What’s the harm in believing nonsense? I get asked this all the time: “Oh come on Shermer, let people have their delusions, what’s the harm?”
I have a laundry list of retorts to this challenge, from the value of living in a rational world that is based in reality to tales of people who have died from discredited medical practices, such as “Attachment Therapy” — in April, 2000, 10-year old Candace Newmaker was smothered to death in blankets by therapists who were helping “rebirth” her so that she could properly attach to her adopted parents. Death by theory. (I wrote about this in Scientific American.)
What’s the harm? Ask the victims of the anti-Government nutter Joseph Stack, who flew his plane into the IRS building in Austin, Texas. It is one thing to be skeptical of excessive government intervention into private lives and businesses, it is quite another to take matters into your own hands, especially if those hands hold a gun.
Witness one John Patrick Bedell, the gunman who attacked guards at the entrance of the Pentagon yesterday (March 4), who now appears to have been a right wing extremist and 9/11 “truther,” who in an internet posting under the user name JpatrickBedell said that he intended to expose the truth behind the 9/11 “demolitions.” Apparently the delusional Bedell intended to shoot his way into the Pentagon to find out what really happened on 9/11.
Death by conspiracy.
More specifically, Bedell picked up the conspiracy theory about the alleged “murder” in 1991 of Marine Col. James Sabow, who was found dead in his California home in 1991. The police ruled it a suicide, but right-wing extremists and conspiracy theorists have suggested that he was murdered and that the case is a coverup by the federal government. Bedell posted that exposing the truth behind the Sabow case would be “a step toward establishing the truth of events such as the September 11 demolition.”
Who is John Patrick Bedell? He was a 36-year old computer programmer from Hollister, California, a graduate of U.C. Santa Cruz (physics) who also attended San Jose State University (biochemistry). So he was a smart guy. As I’ve said before: intelligence is no prophylactic against magical thinking. If anything, smart people believe weird things because they are better at rationalizing beliefs that they’ve arrived at for nonsmart reasons.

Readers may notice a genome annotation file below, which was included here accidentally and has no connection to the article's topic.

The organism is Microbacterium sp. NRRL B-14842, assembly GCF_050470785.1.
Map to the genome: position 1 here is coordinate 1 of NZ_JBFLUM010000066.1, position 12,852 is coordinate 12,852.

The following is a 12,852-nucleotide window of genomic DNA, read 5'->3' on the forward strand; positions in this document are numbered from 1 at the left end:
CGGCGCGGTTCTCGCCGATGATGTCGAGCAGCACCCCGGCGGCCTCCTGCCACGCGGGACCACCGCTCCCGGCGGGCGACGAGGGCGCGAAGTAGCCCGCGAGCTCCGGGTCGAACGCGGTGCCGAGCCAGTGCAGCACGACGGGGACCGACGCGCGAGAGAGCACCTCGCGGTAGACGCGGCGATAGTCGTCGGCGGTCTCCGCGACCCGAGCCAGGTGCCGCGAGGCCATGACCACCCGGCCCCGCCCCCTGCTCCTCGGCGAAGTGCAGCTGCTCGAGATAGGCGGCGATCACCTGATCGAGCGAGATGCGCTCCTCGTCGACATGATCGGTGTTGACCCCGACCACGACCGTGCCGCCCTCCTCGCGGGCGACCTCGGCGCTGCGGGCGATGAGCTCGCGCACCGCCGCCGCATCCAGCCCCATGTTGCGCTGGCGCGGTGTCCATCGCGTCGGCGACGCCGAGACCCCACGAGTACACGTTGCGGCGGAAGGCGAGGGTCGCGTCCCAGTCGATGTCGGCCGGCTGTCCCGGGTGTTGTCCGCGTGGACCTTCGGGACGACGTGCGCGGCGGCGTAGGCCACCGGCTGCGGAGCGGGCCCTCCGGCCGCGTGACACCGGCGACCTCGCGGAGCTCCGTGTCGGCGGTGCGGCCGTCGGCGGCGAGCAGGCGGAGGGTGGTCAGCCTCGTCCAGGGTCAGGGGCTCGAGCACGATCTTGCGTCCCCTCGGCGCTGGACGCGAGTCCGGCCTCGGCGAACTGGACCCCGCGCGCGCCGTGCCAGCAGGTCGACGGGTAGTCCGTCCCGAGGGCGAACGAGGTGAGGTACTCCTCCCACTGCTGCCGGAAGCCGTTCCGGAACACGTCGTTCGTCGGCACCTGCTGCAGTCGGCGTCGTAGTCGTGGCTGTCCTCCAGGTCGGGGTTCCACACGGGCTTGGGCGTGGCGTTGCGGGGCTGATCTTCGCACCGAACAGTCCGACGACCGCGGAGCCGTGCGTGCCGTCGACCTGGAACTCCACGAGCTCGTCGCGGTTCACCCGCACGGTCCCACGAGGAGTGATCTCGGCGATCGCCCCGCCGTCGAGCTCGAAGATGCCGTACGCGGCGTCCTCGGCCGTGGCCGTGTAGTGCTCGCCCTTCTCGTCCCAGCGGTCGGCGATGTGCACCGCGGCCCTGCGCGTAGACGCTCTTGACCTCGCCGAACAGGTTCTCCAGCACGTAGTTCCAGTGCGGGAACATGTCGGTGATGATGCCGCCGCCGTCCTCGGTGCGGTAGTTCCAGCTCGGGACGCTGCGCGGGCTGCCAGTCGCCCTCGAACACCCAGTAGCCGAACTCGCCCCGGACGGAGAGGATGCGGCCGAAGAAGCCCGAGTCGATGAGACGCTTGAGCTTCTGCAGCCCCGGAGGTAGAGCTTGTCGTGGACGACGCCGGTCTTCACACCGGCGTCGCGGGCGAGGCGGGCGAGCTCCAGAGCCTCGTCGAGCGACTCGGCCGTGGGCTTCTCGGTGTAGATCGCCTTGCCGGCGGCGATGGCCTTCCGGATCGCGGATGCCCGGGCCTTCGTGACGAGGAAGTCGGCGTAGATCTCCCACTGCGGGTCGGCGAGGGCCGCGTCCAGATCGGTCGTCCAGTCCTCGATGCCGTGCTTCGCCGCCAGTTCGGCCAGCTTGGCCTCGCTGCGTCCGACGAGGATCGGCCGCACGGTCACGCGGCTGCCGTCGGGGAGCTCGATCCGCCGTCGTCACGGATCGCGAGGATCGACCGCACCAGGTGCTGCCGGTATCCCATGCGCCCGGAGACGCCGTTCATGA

Somewhere along the line — perhaps after his arrest for cultivating cannabis and resisting a police officer — Bedell decided that he wanted to expose “the truth of events such as the 9/11 demolitions and institutions such as the coup regime of 1963 that maintains itself in power through the global drug trade, financial corruption, and murder, among other crimes.”
The “coup regime of 1963”? Yes, you know, the coup d’état that overthrew the U.S. government and replaced it with another government. You missed that one? Watch Oliver Stone’s film JFK. Lyndon Johnson and his cronies (Castro, the Russians, the CIA, the FBI, the mafia, et al.) had Kennedy assassinated.
Bedell continued in an Internet rant from 2006 associated with him:
The sheer size of the United States economy … makes the United States government a tempting prize for any organisation or collection of bandits ruthless and clever enough to seize it. A criminal organisation able to conduct its activities from within the centre of power of the United States government would have powerful advantages over other criminal groups … This organisation … would see the sacrifice of thousands of its citizens, in an event such as the September 11 attacks, as a small cost in order to perpetuate its barbaric control. This collection of gangsters would find it in their interest to foment conflict and initiate wars throughout the world, in order to divert attention from their misconduct and criminality… This seizure of the United States government by an international criminal conspiracy is a long-established reality.
Whose reality is this? Right wing militias. Back in the 1990s there was a surge in militias and extremists groups, which waned in the final years of the decade, but are now apparently making a comeback. According to the Southern Poverty Law Center, who tracks such groups, there were 42 paramilitary militias in 2008 and 127 in 2009. So-called “Patriot” groups also increased, from 149 in 2008 to 512 in 2009. According to an April 2009 report by the Department of Homeland Security, the current anti-government climate “parallels” what federal officials saw in the 1990s: “Rightwing extremists have capitalized on the election of the first African American president, and are focusing their efforts to recruit new members, mobilize existing supporters, and broaden their scope and appeal through propaganda, but they have not yet turned to attack planning.”
Not yet is the key phrase here.
What’s the harm? Now you know the answer.